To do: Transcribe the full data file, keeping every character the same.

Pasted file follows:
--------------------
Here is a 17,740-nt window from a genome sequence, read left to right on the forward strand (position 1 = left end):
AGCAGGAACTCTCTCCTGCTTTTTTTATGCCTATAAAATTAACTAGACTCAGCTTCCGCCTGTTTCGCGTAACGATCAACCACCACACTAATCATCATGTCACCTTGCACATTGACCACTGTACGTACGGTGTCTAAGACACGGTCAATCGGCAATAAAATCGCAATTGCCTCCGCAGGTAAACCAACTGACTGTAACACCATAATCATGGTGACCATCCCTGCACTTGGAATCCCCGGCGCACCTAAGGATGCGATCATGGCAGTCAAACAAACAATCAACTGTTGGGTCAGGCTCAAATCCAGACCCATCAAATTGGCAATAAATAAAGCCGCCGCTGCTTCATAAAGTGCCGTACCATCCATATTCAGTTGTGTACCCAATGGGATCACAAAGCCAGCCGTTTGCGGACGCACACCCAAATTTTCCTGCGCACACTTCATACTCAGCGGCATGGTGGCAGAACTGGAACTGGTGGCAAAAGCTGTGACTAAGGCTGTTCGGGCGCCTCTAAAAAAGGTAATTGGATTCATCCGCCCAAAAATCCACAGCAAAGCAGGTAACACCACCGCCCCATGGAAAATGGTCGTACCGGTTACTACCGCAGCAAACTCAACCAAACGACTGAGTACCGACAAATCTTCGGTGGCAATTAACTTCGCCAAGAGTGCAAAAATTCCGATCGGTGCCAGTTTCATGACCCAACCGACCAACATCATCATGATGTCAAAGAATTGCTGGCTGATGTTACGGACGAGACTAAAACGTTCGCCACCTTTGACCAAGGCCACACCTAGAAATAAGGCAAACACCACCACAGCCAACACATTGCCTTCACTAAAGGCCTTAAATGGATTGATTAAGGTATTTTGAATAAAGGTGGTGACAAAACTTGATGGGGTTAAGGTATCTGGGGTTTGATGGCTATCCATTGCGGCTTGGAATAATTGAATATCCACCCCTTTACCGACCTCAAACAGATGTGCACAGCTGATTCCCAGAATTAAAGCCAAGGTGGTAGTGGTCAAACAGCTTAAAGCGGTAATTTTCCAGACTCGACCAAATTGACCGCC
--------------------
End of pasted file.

Here is a 17,740-nt window from a genome sequence, read left to right on the forward strand (position 1 = left end):
AGCAGGAACTCTCTCCTGCTTTTTTTATGCCTATAAAATTAACTAGACTCAGCTTCCGCCTGTTTCGCGTAACGATCAACCACCACACTAATCATCATGTCACCTTGCACATTGACCACTGTACGTACGGTGTCTAAGACACGGTCAATCGGCAATAAAATCGCAATTGCCTCCGCAGGTAAACCAACTGACTGTAACACCATAATCATGGTGACCATCCCTGCACTTGGAATCCCCGGCGCACCTAAGGATGCGATCATGGCAGTCAAACAAACAATCAACTGTTGGGTCAGGCTCAAATCCAGACCCATCAAATTGGCAATAAATAAAGCCGCCGCTGCTTCATAAAGTGCCGTACCATCCATATTCAGTTGTGTACCCAATGGGATCACAAAGCCAGCCGTTTGCGGACGCACACCCAAATTTTCCTGCGCACACTTCATACTCAGCGGCATGGTGGCAGAACTGGAACTGGTGGCAAAAGCTGTGACTAAGGCTGTTCGGGCGCCTCTAAAAAAGGTAATTGGATTCATCCGCCCAAAAATCCACAGCAAAGCAGGTAACACCACCGCCCCATGGAAAATGGTCGTACCGGTTACTACCGCAGCAAACTCAACCAAACGACTGAGTACCGACAAATCTTCGGTGGCAATTAACTTCGCCAAGAGTGCAAAAATTCCGATCGGTGCCAGTTTCATGACCCAACCGACCAACATCATCATGATGTCAAAGAATTGCTGGCTGATGTTACGGACGAGACTAAAACGTTCGCCACCTTTGACCAAGGCCACACCTAGAAATAAGGCAAACACCACCACAGCCAACACATTGCCTTCACTAAAGGCCTTAAATGGATTGATTAAGGTATTTTGAATAAAGGTGGTGACAAAACTTGATGGGGTTAAGGTATCTGGGGTTTGATGGCTATCCATTGCGGCTTGGAATAATTGAATATCCACCCCTTTACCGACCTCAAACAGATGTGCACAGCTGATTCCCAGAATTAAAGCCAAGGTGGTAGTGGTCAAACAGCTTAAAGCGGTAATTTTCCAGACTCGACCAAATTGACCGCC